A sobering examination of technology and aviation safety by Gerald Traufetter of Der Spiegel
by way of abcnews.com:
There is no doubt that today's airplanes are so reliable that we tend to forget that we are sitting in an aluminum tube equipped with a full tank of kerosene and traveling at just below the speed of sound.
On the positive side:
There is currently less than one accident with fatal consequences for every million takeoffs and landings. Around 1960, at the beginning of the jet age, this figure was still at 11. If aviation were as unsafe today as it was in the 1970s, an airplane would fall from the sky once a week.
The question is how to sustain and improve this record, especially as world air traffic continues to grow. The failure of Air France flight 442 over the Atlantic on its way from Brazil led some partisans of Boeing jets question the higher degree of automation of the Airbus, as opposed to the more modular controls of Boeing designs. The so far unresolved issue is which is likely to be more lethal in the near future, computer failure or what the strategist Herman Kahn called a "warm, human error." US Airways flight 1549, landed safely by Chesley B. Sullenberger III in the Hudson early this year after both engines were disabled by bird strikes, was also an Airbus. The sociologist Charles B. Perrow, a leading analyst of technological risk, believes we can't turn back the clock on computer control:
The computers multiply as we demand more of our systems, and the cognitive load on the humans who have to work them expands commensurately. But cognition is by nature limited. To push the envelope of travel (and so much else in our technological society), we'll have to program more and more of our brain capacities into the computer.
The feats of pilots like Chesley Sullenberger and United Airlines' Al Haynes remind us of the value of training and experience. But relying on superlative skills isn't enough. Bertolt Brecht's Galileo put it well: "Unhappy is the land that needs a hero."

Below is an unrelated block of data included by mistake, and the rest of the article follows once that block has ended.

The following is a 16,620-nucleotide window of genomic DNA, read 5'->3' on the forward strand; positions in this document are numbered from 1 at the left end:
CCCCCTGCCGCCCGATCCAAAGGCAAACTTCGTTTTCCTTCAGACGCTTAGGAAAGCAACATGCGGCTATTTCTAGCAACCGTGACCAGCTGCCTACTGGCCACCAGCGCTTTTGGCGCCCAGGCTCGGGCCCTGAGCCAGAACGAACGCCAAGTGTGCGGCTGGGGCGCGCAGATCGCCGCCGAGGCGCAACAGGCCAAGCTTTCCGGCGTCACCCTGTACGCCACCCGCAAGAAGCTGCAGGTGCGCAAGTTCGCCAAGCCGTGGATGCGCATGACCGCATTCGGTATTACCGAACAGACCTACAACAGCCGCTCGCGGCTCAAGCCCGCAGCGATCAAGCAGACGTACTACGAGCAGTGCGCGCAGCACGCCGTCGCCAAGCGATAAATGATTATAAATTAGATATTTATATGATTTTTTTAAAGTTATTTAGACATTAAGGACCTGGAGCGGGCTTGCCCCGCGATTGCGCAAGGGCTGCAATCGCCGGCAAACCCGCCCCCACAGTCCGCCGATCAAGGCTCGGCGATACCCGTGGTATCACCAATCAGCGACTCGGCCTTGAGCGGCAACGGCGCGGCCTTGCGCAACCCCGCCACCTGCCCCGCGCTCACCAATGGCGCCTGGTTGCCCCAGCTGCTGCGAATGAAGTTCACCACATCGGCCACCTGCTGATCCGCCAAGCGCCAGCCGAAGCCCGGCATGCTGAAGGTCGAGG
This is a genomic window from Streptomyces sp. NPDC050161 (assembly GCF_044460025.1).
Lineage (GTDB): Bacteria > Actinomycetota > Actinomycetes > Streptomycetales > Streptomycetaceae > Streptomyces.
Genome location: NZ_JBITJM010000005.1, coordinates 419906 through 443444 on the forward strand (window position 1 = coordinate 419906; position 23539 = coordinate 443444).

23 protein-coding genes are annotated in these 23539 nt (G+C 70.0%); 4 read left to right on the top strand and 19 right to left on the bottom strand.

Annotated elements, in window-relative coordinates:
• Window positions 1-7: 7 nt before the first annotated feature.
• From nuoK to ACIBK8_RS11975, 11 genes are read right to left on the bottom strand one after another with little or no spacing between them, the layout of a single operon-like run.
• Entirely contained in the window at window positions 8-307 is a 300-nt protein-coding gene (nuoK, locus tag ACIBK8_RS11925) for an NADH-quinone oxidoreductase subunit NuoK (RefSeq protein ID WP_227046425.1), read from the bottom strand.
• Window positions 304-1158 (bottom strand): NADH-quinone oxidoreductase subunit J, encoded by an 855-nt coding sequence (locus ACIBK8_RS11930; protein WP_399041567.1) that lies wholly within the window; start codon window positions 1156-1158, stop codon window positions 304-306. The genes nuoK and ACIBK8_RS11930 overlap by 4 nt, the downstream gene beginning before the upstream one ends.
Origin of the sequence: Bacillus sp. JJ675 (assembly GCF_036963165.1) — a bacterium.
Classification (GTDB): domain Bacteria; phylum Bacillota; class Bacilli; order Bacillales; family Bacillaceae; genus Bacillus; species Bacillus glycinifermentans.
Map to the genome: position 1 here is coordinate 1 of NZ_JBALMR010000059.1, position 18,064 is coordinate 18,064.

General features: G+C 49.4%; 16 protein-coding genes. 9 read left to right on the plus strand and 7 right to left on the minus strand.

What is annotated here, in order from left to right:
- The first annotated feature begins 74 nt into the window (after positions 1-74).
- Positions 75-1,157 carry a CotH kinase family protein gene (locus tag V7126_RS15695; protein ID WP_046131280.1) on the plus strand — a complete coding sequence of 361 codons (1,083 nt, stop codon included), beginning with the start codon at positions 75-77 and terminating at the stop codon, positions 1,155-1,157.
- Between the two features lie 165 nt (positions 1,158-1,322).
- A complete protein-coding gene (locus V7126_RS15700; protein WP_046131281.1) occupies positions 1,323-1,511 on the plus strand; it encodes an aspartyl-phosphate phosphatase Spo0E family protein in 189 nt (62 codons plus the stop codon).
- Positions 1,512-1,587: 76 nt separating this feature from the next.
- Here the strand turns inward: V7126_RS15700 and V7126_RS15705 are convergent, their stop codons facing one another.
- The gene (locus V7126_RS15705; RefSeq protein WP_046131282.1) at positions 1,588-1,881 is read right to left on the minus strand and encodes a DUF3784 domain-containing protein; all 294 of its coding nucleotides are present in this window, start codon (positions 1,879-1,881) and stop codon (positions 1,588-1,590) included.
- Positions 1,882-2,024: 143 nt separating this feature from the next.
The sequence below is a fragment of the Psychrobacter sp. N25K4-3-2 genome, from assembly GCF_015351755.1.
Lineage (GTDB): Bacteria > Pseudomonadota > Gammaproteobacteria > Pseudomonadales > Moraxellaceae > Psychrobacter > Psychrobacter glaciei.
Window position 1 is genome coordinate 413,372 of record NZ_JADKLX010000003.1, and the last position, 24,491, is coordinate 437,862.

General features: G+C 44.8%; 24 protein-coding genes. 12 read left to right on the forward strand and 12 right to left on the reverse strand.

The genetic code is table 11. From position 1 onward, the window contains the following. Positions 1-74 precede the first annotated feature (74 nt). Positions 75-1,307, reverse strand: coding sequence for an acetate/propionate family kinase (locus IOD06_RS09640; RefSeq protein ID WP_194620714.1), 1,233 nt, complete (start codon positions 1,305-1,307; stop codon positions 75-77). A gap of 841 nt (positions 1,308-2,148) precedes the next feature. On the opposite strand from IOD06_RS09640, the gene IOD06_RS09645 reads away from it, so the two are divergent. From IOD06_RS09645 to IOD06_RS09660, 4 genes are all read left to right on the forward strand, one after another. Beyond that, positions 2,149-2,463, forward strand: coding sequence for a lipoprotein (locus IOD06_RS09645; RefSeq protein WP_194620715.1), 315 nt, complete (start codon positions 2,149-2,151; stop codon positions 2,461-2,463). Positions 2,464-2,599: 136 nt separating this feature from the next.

Usually the safety technology of the future doesn't have to come from a crash program. The military often is well in advance of the civilian market; the aviation medicine researcher John Paul Stapp was campaigning for automotive seat belts in the 1950s. The Spiegel report cites improved interfaces under developed at a German research institute.
The concerns the article describes are hopeful signs. In safety matters, pride goeth before stagnation. Worry is good for us. Ten years ago air safety appeared to be stalled, according to at least one British aviation journalist, yet in part because of such criticism, it improved a lot. And the industry's critics may be more important than regulators. Because implementation of new safety proposals needs so many rounds of discussion at the FAA, as Matthew L. Wald pointed out early this year in the New York Times, airlines often respond to public pressure without waiting for FAA mandates:
Sometimes the process is so slow that the F.A.A. persuades the airlines to solve problems outside the regulatory process. After a DC-9 operated by ValuJet crashed in the Everglades in May 1996 because of a fire in the cargo area, the F.A.A. doubted that the obvious fix -- the installation of fire detection and suppression equipment -- would pass muster with the White House because the cost might exceed the benefit. But following a public outcry, the airlines agreed to install the systems.
When cost-benefit analysis and statistical life values meet indignation, it's usually outrage that wins. And a good thing, too.